Businesses delay investment due to double dip, says poll
An IoD survey shows low confidence among business leaders
Business leaders think there is little or no chance of the economy emerging from the double dip this year, forcing companies to put off investment due to economic uncertainties, a new poll showed on Wednesday.
Of almost 1,300 members of the Institute of Directors polled in its latest study of business opinion, 76 percent had delayed investment decisions while 65 percent had postponed hiring staff.
The poll showed 44 percent said they had postponed at least one investment or employment decision this year due to business or economic uncertainties.
Adding more pressure on the coalition government, the majority of IoD members polled consider the government to have been “ineffective” in every critical area that affected business growth including tax, regulation, education and infrastructure.
Over two-thirds of respondents thought the government had been ineffective in reducing regulation and tax complexity, while 62 percent thought they had not been effective in simplifying employment law.
Graeme Leach, IoD’s chief economist said the “overwhelming opinion of our members is that [the government] are doing too little, too slowly”.
“Business is battening down the hatches in the expectation that the recession will continue for the rest of the year. That is bad news for the economy at large, because decisions to invest money or take on more staff are being postponed until things look up,” saidLeach.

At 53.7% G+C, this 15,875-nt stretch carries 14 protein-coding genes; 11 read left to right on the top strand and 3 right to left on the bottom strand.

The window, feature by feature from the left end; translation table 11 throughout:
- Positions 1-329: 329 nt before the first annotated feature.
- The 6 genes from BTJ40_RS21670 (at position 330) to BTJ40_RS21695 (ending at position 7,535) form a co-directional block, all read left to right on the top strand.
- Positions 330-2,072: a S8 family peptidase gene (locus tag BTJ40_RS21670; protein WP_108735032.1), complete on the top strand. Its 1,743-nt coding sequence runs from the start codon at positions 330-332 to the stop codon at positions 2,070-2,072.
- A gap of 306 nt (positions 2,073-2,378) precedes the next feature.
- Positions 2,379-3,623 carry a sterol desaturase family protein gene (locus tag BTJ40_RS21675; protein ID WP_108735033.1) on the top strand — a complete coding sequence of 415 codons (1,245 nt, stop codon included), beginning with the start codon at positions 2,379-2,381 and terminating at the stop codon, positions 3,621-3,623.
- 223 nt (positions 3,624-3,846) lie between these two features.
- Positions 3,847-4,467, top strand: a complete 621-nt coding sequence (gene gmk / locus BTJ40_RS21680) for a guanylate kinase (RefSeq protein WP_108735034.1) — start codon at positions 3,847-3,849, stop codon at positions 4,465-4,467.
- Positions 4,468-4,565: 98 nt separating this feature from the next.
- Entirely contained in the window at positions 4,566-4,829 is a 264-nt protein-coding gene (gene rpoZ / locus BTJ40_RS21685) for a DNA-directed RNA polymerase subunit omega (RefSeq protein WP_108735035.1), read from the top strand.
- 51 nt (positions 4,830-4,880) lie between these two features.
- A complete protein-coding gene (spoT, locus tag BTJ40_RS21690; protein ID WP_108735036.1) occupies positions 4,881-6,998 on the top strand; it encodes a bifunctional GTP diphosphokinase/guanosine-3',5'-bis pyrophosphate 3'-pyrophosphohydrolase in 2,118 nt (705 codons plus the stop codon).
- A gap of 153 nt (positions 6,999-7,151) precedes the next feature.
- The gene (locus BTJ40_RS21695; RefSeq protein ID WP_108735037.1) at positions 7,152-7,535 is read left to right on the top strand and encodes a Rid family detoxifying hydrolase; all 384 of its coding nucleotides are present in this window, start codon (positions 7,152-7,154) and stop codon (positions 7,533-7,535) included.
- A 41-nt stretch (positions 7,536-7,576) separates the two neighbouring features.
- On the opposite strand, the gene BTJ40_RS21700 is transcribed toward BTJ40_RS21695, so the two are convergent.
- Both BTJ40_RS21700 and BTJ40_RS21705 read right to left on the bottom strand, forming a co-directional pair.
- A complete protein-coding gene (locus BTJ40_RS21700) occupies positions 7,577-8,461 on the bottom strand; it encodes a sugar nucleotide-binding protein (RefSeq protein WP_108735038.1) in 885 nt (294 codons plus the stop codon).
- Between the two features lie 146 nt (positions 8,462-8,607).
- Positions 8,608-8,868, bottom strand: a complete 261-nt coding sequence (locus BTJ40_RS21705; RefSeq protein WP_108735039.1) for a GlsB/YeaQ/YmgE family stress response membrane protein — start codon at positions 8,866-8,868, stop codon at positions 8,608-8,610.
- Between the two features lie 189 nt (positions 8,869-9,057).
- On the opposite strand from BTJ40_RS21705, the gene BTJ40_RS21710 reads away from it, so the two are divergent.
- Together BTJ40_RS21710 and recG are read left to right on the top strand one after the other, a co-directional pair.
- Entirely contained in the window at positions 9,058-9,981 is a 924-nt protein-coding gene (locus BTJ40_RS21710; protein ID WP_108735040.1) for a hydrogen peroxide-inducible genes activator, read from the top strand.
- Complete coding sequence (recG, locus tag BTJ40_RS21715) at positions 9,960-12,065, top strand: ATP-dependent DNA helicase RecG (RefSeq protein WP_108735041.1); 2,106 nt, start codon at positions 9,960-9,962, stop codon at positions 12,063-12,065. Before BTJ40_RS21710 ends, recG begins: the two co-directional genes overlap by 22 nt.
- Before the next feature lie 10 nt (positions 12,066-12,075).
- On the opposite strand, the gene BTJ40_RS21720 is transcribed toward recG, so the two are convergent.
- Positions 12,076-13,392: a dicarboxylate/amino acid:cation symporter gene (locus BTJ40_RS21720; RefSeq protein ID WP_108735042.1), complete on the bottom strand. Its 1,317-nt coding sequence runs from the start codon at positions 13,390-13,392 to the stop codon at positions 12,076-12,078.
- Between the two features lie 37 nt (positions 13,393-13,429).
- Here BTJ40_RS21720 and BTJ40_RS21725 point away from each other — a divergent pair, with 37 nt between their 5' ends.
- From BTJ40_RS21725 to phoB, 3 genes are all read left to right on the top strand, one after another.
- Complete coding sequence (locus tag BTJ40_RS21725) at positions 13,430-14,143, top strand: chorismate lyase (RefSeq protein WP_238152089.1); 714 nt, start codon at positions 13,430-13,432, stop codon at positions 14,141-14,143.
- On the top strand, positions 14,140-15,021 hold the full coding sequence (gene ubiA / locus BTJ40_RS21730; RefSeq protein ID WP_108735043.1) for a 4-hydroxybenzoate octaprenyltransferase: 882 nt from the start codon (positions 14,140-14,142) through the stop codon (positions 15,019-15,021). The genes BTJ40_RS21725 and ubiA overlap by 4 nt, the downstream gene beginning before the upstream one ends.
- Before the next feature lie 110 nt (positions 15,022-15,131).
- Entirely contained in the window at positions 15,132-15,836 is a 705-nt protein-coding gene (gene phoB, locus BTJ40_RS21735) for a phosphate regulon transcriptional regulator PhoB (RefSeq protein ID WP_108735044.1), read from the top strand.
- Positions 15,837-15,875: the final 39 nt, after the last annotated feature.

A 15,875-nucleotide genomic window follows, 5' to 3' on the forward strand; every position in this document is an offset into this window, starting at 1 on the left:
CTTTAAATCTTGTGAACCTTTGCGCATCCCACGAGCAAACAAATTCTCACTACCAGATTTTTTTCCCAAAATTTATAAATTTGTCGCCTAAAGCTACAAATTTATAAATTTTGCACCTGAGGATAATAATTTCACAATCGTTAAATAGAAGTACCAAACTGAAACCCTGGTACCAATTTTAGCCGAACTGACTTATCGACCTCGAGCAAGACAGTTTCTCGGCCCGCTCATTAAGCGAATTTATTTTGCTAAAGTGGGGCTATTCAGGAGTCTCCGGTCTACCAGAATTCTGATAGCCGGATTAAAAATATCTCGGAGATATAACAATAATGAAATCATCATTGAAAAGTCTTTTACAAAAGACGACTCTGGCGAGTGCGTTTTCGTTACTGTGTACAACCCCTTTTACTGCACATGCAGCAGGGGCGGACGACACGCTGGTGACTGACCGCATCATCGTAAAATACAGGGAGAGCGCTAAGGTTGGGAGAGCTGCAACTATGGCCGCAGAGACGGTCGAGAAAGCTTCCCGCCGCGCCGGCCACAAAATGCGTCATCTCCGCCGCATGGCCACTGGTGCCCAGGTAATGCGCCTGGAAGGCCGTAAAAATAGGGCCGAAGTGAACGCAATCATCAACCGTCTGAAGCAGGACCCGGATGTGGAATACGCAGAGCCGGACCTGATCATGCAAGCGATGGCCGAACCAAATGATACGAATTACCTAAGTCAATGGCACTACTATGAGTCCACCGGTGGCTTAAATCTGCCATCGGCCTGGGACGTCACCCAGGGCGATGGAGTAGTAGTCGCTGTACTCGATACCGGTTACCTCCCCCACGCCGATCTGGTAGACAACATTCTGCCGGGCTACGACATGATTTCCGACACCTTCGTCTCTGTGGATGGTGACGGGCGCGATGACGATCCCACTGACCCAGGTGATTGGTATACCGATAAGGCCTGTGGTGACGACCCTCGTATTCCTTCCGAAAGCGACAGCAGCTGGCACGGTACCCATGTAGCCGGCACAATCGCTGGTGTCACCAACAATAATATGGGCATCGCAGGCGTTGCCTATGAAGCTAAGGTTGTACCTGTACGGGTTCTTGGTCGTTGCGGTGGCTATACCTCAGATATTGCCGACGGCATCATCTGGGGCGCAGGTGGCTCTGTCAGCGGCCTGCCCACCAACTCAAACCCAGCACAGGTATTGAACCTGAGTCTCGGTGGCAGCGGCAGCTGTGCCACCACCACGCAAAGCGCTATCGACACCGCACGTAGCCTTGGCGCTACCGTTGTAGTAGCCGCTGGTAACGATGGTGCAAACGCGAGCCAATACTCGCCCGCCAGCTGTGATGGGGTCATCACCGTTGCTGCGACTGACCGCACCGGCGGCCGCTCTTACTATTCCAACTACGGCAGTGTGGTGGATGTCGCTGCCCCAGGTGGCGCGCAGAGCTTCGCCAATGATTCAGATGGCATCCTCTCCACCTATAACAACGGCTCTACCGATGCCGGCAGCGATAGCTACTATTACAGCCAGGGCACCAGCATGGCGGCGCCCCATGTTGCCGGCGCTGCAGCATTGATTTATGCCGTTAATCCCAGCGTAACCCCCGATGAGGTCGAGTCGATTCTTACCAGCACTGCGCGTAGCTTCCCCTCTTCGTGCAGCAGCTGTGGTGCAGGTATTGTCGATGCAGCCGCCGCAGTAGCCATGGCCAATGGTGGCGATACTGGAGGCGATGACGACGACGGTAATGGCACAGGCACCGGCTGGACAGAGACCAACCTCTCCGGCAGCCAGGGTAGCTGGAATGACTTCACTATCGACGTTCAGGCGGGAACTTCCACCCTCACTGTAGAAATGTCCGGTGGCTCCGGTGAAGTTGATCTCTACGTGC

“If the Coalition wants to break this cycle of low economic confidence, then they need to take some bold steps that will make a real difference to the cost and complexity of doing business in the UK.”
The government is increasingly coming under fire for failing to kick start the economy despite some lacklustre attempts at credit easing measures. Even the International Monetary Fund recently told chancellor George Osborne he may have to curb his strict austerity plan to boost the economy.
A central tenet of this government has been to retain the UK’s triple A credit rating by reducing one of the largest peace time budget deficits. But recently Treasury minister Danny Alexander said the triple A rating wasn’t the “be-all and end-all”.
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